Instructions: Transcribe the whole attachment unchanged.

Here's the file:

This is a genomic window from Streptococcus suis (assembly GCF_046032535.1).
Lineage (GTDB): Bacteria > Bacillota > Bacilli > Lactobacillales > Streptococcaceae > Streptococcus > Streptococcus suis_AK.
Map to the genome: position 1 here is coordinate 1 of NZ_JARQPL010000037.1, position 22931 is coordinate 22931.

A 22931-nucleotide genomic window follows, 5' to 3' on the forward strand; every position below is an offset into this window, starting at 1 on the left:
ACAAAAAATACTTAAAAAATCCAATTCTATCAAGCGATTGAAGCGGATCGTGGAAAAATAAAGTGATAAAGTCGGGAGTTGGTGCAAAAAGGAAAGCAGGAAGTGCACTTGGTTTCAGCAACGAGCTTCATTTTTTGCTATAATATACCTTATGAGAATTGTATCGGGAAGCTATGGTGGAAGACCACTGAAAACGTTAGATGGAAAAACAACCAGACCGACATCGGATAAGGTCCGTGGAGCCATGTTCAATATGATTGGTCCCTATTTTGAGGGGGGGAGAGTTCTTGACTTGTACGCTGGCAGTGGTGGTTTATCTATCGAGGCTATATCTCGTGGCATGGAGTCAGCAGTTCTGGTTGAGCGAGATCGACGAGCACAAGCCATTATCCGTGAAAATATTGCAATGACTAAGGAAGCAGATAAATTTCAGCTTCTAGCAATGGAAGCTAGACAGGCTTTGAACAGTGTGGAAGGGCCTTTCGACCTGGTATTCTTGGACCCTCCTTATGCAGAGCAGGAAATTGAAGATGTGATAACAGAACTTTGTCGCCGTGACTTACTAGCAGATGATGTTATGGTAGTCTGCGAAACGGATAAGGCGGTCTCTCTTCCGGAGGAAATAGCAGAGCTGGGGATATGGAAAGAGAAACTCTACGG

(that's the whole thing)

This is a genomic window from Streptococcus suis (assembly GCF_046032535.1).
Lineage (GTDB): Bacteria > Bacillota > Bacilli > Lactobacillales > Streptococcaceae > Streptococcus > Streptococcus suis_AK.
Map to the genome: position 1 here is coordinate 1 of NZ_JARQPL010000037.1, position 22931 is coordinate 22931.

A 22931-nucleotide genomic window follows, 5' to 3' on the forward strand; every position below is an offset into this window, starting at 1 on the left:
ACAAAAAATACTTAAAAAATCCAATTCTATCAAGCGATTGAAGCGGATCGTGGAAAAATAAAGTGATAAAGTCGGGAGTTGGTGCAAAAAGGAAAGCAGGAAGTGCACTTGGTTTCAGCAACGAGCTTCATTTTTTGCTATAATATACCTTATGAGAATTGTATCGGGAAGCTATGGTGGAAGACCACTGAAAACGTTAGATGGAAAAACAACCAGACCGACATCGGATAAGGTCCGTGGAGCCATGTTCAATATGATTGGTCCCTATTTTGAGGGGGGGAGAGTTCTTGACTTGTACGCTGGCAGTGGTGGTTTATCTATCGAGGCTATATCTCGTGGCATGGAGTCAGCAGTTCTGGTTGAGCGAGATCGACGAGCACAAGCCATTATCCGTGAAAATATTGCAATGACTAAGGAAGCAGATAAATTTCAGCTTCTAGCAATGGAAGCTAGACAGGCTTTGAACAGTGTGGAAGGGCCTTTCGACCTGGTATTCTTGGACCCTCCTTATGCAGAGCAGGAAATTGAAGATGTGATAACAGAACTTTGTCGCCGTGACTTACTAGCAGATGATGTTATGGTAGTCTGCGAAACGGATAAGGCGGTCTCTCTTCCGGAGGAAATAGCAGAGCTGGGGATATGGAAAGAGAAACTCTACGG